Calling A Code
Vol. 19 No 2 | Winter 2017
Women's Health -> Legal Update
The leg-up
Dr Nicole Woodrow
A/Prof Vinay S Rane

This article is 7 years old and may no longer reflect current clinical practice.

Your regular legal update to keep you up-to-date with medicolegal issues in the practice of obstetrics and gynaecology

The anatomy of a vexatious complaint

‘Vexatious’ denotes a legal action or the bringer of an action that is brought without sufficient grounds for winning, purely to cause harassment or annoyance to the defendant.

The Community Affairs Reference Committee reviewed vexatious complaints to AHPRA and National Boards in the Australian medical complaints process in November 2016 and found:

  • Allegations that the complaints procedure was being used as a tool for bullying and harassment.
  • AHRPA functioning is likely to be jeopardised by the handling of vexatious complaints.
  • Concerns that there was no avenue for AHPRA to counsel complainants on false or misleading allegations and that there were no consequences for individuals who made vexatious complaints (there are avenues for consequences, but they are never employed). They suggested that it would be beneficial if a record of vexatious complainants was kept and suggested that legal action should be taken against people found to have submitted them.
  • Practitioners who receive a vexatious complaint not only have to invest time and money in defending their actions, they correspondingly experience the personal burden of shame, humiliation and psychological stress.
  • Criticism of AHPRA’s process in vexatious complaints included: prolonged assessment times, poor transparency and communication, no admission of conflict of interest by complainants and a reliance on unqualified investigators with insufficient expert medical input.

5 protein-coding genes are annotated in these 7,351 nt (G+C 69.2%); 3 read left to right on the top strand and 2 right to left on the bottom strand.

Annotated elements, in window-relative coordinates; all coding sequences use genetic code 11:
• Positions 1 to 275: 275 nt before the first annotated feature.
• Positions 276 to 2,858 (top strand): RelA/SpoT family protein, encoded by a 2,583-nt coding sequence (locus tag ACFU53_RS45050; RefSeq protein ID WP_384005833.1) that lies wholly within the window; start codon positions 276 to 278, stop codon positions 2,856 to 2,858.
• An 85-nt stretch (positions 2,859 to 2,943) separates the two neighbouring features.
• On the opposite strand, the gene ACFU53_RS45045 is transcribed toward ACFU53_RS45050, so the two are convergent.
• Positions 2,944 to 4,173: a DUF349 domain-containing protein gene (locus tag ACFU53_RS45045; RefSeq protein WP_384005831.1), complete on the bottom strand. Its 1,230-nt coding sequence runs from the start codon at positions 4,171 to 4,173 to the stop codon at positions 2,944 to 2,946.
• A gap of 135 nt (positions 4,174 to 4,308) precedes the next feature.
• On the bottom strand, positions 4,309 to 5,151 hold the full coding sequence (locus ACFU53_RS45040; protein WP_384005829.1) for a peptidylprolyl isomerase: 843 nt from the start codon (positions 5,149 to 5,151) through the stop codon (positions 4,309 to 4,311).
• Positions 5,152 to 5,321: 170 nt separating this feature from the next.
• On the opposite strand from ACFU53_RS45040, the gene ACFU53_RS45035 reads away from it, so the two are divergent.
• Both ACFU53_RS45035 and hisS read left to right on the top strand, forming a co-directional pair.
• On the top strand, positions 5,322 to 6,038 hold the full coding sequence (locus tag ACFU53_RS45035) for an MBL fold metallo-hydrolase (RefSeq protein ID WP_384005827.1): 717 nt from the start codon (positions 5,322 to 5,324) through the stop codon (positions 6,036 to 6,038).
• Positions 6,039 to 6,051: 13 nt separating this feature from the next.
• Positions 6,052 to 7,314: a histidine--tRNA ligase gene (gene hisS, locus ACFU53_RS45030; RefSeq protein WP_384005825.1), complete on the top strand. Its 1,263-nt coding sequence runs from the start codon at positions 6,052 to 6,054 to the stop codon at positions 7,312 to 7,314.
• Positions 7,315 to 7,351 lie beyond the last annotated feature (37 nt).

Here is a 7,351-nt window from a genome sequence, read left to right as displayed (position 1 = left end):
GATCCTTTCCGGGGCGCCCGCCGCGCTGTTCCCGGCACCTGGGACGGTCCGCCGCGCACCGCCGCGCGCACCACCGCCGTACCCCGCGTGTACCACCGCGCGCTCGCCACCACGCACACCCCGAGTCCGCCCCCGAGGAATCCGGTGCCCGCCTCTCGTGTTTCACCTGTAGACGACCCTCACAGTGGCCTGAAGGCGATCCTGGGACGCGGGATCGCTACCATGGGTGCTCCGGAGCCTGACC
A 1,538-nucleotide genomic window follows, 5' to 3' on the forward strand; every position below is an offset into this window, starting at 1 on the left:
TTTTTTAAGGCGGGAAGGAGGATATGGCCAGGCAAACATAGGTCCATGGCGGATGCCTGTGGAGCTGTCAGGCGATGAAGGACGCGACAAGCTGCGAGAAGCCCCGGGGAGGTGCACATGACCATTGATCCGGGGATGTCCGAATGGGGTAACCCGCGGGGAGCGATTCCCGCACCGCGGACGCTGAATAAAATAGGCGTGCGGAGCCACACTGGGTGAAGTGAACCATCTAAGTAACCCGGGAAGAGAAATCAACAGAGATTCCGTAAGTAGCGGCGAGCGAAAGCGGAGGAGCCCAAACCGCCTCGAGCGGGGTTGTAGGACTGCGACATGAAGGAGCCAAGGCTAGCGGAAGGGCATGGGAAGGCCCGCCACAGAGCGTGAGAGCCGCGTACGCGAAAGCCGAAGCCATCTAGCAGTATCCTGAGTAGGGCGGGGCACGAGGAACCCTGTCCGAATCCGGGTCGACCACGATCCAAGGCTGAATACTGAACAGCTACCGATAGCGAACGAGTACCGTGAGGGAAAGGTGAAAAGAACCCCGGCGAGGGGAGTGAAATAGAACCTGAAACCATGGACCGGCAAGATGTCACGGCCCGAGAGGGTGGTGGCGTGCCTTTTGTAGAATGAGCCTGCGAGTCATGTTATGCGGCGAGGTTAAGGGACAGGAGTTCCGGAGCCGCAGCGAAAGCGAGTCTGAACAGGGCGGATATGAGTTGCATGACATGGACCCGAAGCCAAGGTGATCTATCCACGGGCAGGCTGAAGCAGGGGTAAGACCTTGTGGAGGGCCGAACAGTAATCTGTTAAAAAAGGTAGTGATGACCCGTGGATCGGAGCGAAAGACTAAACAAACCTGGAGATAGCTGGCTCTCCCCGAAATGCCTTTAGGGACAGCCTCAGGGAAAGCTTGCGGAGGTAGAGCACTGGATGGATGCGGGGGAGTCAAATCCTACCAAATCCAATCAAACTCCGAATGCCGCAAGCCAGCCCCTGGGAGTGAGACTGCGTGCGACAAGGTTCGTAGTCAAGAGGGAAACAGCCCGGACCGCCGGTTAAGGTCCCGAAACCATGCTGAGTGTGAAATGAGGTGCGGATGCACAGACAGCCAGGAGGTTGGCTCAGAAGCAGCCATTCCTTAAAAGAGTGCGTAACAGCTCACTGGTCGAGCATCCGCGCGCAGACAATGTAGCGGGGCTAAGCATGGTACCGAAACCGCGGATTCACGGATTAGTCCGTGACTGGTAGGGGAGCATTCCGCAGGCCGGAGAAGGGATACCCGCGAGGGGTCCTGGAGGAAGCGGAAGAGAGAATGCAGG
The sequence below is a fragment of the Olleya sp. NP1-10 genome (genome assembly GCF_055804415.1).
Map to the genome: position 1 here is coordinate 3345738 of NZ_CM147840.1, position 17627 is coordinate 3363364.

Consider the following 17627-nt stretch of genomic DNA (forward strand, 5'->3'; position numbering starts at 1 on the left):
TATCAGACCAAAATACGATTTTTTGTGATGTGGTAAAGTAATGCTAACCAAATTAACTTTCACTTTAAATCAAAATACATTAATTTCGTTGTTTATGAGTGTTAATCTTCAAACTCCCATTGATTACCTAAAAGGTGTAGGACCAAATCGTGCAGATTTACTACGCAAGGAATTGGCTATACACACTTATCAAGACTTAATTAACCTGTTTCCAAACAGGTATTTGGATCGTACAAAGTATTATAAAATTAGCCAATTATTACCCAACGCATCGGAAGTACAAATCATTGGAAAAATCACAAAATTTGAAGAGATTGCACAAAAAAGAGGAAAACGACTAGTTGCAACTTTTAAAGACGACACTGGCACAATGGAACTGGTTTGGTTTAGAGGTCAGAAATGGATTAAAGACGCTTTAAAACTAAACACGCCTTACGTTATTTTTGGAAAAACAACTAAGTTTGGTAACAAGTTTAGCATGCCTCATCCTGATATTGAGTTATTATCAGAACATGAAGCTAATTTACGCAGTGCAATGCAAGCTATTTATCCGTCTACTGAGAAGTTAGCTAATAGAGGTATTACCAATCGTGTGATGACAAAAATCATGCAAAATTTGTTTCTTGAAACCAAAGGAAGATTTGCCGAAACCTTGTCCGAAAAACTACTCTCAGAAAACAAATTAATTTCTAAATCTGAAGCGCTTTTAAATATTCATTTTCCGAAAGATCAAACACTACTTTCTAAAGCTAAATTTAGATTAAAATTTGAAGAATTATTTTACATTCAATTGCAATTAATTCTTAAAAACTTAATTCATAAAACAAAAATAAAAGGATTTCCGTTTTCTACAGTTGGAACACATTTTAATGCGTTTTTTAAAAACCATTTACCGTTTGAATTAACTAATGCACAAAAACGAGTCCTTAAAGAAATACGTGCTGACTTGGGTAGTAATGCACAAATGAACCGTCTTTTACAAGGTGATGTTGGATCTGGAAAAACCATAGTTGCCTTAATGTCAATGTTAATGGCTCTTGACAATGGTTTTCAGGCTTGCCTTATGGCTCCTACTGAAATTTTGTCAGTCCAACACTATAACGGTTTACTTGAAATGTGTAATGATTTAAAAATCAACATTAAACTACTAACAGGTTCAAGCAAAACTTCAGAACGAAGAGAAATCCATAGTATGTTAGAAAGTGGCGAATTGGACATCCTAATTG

Let us explore these criticisms from a recent submission to AHPRA regarding one of our Fellows. We will let you be the judge of the accusation of a vexatious complaint.

The complaint

A consultant O&G (the ‘defendant’) committed a serious departure from standard medical practice by attempting to procure an illegal termination of pregnancy (TOP) on a 12-year-old girl (‘Q’). He demonstrated a failure to understand the law as it applies to minors and pregnancy termination.

The defendant’s record of events

Following a phone request from a GP in the setting of repeated pleas from Q and her mother for a TOP, the defendant:

  1. Contacted his hospital administrator director of medical services (DMS) for advice.
  2. Familiarised himself with the Queensland Health’s published guideline on therapeutic termination of pregnancy, and managed the patient’s request according to them.
  3. Awaited ‘facility approval’ permission from the replacement DMS.
  4. Meanwhile, he phoned the GP and sought a written referral letter to the hospital and asked the patient and her mother to present to the outpatients clinic.
  5. Discussed the case with a second O&G consultant who concurred with and supported the medical care plan.
  6. Discussed the case with the hospital social worker who knew the patient and her family well. The social worker’s professional opinion supported the medical care plan in favour of TOP.
  7. Discussed the case with the theatre manager to confirm theatre availability in the event that curettage was required.
  8. Liaised with the Child Protection Liaison Officer who also concurred with the medical care plan.
  9. Completed the mandatory reporting paperwork.
  10. Spoke with the pharmacist and had misoprostol ordered in, to ensure the necessary medication was in stock at the required time. The defendant obtained the authority number from the PBS enabling him to prescribe the controlled drug.
  11. Contacted the relieving DMS who was unwilling to make a decision about facility approval, and was directed to liaise with the area DMS.